miR-135b-dependent downregulation of S100B promotes neural stem cell differentiation in a hypoxia/ischemia-induced cerebral palsy rat model
- PMID: 32491925
- DOI: 10.1152/ajpcell.00481.2019
Cerebral palsy (CP) is frequently caused by brain injury during pregnancy, delivery, or the immediate postnatal period. The differentiation potential of neural stem cell (NSC) makes them effective in restoring injured tissues and organs with minimal risks of side effects. In this study, we identified a novel microRNA-135b (miR-135b) in CP and investigated its functional role in mediating NSC differentiation. CP models were established in Wistar rats and validated with the Y-maze test. Gain- and loss-of-function experimentation was performed on CP rats. Then NSCs were isolated and the expression patterns of miR-135b and S100B were altered in NSCs. S100B exhibited high expression in the hippocampus tissues of CP models, which was targeted by miR-135b. miR-135b elevation or S100B silencing resulted in promoted NSC differentiation, alleviated brain injury, and inhibited NSC apoptosis in hippocampus tissues of CP rats. S100B downregulation targeted by miR-135b overexpression contributed to the inactivation of the signal transducer and activator of transcription-3 (STAT3) pathway, which promoted NSC differentiation and proliferation but inhibited NSC apoptosis. Our results highlight the suppressor role played by miR-135b in CP by inducing NSC differentiation via inactivation of S100B-dependent STAT3 pathway.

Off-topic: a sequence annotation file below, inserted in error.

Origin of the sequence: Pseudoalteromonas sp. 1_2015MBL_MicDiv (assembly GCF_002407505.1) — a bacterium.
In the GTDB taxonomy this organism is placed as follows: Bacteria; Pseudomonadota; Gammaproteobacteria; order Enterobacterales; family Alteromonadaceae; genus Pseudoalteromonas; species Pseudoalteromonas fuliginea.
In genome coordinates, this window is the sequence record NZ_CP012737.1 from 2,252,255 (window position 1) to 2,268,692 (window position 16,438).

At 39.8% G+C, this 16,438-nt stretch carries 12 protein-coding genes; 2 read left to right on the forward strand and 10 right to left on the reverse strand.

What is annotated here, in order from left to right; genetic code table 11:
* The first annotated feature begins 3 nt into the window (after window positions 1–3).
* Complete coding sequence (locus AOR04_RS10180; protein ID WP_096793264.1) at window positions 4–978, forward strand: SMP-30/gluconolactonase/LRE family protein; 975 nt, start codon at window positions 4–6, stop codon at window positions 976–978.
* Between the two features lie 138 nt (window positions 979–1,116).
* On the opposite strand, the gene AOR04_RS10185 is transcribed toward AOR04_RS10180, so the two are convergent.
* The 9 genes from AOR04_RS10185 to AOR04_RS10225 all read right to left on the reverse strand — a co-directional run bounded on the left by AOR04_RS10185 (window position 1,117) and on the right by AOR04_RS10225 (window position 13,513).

Keywords: S100B; cerebral palsy; microRNA-135b; signal transducer and activator of transcription-3.